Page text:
We’ve have another busy year! Our daughter is walking and talking and…scattering her toy dinosaurs all over the house… And since last summer, I’ve been working on my dissertation, looking at the ways Victorians relate to the medieval past through liturgy. Whether Anglicans, dissenters, or agnostics, they’re using tons of liturgical allusions. And I turned … More Year in Review – 2018
Happy Star Wars Day! I think the saga has so much teaching potential, from learning about political theory to the development of myths. Even what we might call the lesser installments have something important to teach us–or they at least reflect us back to ourselves as all pop culture does. For this May the 4th, … More Happy May the 4th!
I think we’ve all seen the recent inflammatory article about people with Down syndrome. I can’t stop thinking about it or the debate that it’s brought to the surface–a debate that, if you’ve followed Down syndrome advocacy groups, you know is nothing new. And by “debate” I actually don’t mean the abortion debate. In the … More We Need People with Down Syndrome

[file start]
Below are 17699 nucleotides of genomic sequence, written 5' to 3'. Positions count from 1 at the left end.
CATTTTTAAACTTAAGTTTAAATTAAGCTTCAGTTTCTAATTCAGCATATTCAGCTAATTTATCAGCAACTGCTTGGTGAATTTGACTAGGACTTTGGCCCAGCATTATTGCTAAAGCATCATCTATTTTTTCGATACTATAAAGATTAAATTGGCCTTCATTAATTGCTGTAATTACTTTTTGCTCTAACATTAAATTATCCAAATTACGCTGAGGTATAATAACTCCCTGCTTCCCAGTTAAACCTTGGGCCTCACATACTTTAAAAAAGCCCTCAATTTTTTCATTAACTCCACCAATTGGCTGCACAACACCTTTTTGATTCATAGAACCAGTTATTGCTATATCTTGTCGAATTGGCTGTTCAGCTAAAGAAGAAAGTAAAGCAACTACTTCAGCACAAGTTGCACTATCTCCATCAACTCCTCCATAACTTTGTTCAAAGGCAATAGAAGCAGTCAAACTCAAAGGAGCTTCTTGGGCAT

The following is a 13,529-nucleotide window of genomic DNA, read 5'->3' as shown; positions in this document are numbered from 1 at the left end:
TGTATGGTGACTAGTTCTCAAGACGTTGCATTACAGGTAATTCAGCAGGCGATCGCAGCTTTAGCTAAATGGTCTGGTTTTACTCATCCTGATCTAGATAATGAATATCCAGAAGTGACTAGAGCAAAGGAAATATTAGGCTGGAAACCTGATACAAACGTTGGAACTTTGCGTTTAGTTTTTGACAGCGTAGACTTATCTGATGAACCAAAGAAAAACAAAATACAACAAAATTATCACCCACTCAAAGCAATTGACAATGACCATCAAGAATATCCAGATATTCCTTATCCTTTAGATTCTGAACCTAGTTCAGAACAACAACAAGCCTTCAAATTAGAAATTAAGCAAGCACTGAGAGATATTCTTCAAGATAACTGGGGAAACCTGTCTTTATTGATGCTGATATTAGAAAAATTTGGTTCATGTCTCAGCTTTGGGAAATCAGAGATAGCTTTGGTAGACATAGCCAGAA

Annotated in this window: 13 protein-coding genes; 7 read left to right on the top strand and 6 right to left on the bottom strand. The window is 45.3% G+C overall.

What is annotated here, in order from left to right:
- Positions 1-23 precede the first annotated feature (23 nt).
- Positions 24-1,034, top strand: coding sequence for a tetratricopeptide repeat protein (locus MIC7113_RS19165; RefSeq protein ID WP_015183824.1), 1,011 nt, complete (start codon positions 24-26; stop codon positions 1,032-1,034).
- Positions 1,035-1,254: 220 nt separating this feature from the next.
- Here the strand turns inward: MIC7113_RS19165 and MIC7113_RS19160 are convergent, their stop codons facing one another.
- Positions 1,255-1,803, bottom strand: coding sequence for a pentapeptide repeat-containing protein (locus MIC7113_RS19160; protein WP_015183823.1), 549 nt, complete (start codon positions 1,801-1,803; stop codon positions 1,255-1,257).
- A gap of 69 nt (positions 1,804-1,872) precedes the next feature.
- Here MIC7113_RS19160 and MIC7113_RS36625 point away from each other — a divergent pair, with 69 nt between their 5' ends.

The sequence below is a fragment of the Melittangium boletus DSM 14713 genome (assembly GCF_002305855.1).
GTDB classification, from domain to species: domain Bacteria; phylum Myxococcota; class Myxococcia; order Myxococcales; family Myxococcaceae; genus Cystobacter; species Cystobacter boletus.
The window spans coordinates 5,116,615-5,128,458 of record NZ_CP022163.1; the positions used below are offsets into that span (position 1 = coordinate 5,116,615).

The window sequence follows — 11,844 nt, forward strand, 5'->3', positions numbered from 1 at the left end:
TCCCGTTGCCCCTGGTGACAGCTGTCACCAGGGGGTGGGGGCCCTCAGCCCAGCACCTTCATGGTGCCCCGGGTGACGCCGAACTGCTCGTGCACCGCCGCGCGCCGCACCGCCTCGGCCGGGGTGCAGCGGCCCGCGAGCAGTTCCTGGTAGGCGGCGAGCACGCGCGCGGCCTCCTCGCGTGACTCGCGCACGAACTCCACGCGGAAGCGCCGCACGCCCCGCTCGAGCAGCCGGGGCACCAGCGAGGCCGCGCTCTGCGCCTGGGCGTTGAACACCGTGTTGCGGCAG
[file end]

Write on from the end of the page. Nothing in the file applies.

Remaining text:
What do we do with old books? I mean really old books. How do we understand them when they seem so alien to us? Time can seem to be the enemy of understanding. Past texts can seem cryptic. We wonder if Chaucer is as ironic as we may like to see him or if we … More How Temporal Distance Helps Us Read
Nothing is so purely the trace of the mind as writing, but also nothing is so dependent on the understanding mind. In deciphering and interpreting a miracle takes place: the transformation of something strange and dead into a total simultaneity and familiarity. This is like nothing else that has come down to us from the … More The Miracle of Reading
The holiest attribute of a temple is that it is a place where men weep in common. A Miserere sung in common by a multitude flailed by destiny is worth a whole philosophy. To cure the plague is not enough, it must also be lamented with bitter tears. Yes, we must learn to weep! Perhaps … More A Miserere Sung in Common
Today, in the tradition of Pavia, is the feast day of Anicius Manlius Severinus Boethius. That’s the Boethius. Living from around 480 to his execution in 524, he was a statesman during the rule of Theodoric and a contemporary with Benedict of Nursia (480-547). He is a liminal figure like these others described by Lorenzo Valla, … More Hail Last of Romans and First of Scholastics